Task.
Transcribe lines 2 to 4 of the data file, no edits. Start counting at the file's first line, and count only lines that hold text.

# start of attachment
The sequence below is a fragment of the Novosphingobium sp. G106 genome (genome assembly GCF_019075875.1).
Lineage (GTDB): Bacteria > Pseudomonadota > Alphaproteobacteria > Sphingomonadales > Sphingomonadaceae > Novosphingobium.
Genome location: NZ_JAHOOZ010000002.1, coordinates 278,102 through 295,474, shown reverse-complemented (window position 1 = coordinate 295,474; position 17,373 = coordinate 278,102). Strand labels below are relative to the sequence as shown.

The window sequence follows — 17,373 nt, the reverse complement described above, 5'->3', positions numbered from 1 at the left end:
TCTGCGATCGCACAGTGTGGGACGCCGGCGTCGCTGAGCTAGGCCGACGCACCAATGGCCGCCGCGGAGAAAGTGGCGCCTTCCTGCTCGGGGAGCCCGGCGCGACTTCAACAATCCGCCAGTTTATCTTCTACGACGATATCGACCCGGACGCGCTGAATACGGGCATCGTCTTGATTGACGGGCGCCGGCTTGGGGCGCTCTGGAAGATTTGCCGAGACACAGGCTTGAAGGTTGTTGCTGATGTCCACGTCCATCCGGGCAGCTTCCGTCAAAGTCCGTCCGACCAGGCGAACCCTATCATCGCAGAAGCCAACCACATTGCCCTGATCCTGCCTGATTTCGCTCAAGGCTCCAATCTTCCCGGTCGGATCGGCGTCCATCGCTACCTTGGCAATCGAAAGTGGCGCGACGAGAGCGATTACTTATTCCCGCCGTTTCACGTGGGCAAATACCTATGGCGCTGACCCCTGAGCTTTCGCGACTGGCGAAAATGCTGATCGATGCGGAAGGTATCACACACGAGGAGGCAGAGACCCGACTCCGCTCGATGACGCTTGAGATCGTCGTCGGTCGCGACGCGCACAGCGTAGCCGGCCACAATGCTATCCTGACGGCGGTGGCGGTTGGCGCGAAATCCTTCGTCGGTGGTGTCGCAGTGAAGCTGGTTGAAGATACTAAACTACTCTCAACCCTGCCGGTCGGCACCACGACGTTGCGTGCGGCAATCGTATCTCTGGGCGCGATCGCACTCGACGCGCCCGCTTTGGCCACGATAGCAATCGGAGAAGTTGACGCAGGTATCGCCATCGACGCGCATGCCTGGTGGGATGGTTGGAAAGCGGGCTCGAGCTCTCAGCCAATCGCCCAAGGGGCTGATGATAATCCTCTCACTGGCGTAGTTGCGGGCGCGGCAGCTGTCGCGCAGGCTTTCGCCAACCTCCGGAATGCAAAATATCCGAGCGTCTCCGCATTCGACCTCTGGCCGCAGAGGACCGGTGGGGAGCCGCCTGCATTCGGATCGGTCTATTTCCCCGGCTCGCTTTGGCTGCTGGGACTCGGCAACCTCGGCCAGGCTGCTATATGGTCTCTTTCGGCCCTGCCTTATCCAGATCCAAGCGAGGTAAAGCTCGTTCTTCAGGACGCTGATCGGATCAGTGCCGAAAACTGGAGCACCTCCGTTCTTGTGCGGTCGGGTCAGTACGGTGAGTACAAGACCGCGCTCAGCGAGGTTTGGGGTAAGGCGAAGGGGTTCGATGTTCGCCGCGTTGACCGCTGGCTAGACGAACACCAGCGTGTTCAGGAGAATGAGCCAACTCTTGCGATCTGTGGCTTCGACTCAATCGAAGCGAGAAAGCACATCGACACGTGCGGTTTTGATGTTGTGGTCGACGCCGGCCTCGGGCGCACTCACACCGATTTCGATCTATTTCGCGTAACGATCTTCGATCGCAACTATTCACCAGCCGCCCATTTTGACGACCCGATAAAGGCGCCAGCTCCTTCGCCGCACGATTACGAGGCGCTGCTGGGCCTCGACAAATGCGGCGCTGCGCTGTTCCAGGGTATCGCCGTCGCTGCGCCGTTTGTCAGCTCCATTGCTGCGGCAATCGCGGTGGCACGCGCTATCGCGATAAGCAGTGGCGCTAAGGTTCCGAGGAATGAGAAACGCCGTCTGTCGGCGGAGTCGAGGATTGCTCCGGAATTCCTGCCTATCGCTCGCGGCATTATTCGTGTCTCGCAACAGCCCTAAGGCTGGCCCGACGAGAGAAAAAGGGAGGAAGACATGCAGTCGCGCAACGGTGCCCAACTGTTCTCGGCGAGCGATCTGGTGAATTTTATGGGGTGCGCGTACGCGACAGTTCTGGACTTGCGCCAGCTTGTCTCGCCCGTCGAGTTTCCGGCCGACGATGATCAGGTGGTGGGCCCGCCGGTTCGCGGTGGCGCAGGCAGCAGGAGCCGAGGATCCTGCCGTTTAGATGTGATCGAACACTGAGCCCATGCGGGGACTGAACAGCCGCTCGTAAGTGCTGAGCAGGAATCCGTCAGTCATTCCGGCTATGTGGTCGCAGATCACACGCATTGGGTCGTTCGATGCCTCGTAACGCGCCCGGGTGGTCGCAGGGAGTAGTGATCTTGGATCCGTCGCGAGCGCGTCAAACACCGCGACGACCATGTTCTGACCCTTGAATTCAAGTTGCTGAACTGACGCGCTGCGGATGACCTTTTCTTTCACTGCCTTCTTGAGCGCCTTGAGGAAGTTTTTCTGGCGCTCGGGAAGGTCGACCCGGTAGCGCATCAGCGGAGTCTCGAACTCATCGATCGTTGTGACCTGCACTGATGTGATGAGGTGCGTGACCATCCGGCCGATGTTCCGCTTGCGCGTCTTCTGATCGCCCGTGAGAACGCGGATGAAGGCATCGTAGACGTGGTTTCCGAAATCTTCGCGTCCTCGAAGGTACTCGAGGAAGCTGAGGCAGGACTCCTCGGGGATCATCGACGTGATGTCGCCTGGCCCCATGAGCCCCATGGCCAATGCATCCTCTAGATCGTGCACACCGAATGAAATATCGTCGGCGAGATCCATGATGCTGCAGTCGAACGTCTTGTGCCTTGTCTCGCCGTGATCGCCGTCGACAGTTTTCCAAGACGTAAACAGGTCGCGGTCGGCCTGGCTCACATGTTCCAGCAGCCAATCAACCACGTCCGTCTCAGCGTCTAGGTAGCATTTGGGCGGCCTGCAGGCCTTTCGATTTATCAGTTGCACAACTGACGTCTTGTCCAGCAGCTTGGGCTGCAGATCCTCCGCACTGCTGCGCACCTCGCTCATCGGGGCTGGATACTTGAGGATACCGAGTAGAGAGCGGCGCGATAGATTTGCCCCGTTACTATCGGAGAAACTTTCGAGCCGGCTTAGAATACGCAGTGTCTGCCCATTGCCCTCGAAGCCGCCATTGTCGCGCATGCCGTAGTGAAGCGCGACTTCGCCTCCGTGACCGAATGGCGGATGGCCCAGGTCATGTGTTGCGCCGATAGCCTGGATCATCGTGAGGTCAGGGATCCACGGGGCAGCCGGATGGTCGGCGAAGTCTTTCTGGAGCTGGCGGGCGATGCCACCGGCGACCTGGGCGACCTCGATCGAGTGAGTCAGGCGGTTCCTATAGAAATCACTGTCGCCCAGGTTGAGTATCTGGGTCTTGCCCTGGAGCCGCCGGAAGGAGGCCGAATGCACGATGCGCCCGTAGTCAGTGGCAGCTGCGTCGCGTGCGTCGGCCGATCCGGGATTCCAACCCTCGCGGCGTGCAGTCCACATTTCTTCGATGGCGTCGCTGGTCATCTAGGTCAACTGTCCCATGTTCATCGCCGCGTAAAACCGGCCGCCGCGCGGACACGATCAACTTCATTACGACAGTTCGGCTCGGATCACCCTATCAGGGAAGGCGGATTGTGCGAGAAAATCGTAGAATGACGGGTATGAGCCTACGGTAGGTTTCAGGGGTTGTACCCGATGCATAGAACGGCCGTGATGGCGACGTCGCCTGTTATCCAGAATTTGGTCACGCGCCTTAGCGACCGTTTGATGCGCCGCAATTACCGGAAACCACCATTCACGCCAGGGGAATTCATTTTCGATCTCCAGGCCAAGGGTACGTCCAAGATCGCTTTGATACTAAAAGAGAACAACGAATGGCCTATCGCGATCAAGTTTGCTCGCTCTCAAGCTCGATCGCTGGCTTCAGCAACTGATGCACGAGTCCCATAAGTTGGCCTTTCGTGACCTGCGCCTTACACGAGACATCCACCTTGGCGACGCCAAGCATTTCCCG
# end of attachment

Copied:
Lineage (GTDB): Bacteria > Pseudomonadota > Alphaproteobacteria > Sphingomonadales > Sphingomonadaceae > Novosphingobium.
Genome location: NZ_JAHOOZ010000002.1, coordinates 278,102 through 295,474, shown reverse-complemented (window position 1 = coordinate 295,474; position 17,373 = coordinate 278,102). Strand labels below are relative to the sequence as shown.

The window sequence follows — 17,373 nt, the reverse complement described above, 5'->3', positions numbered from 1 at the left end: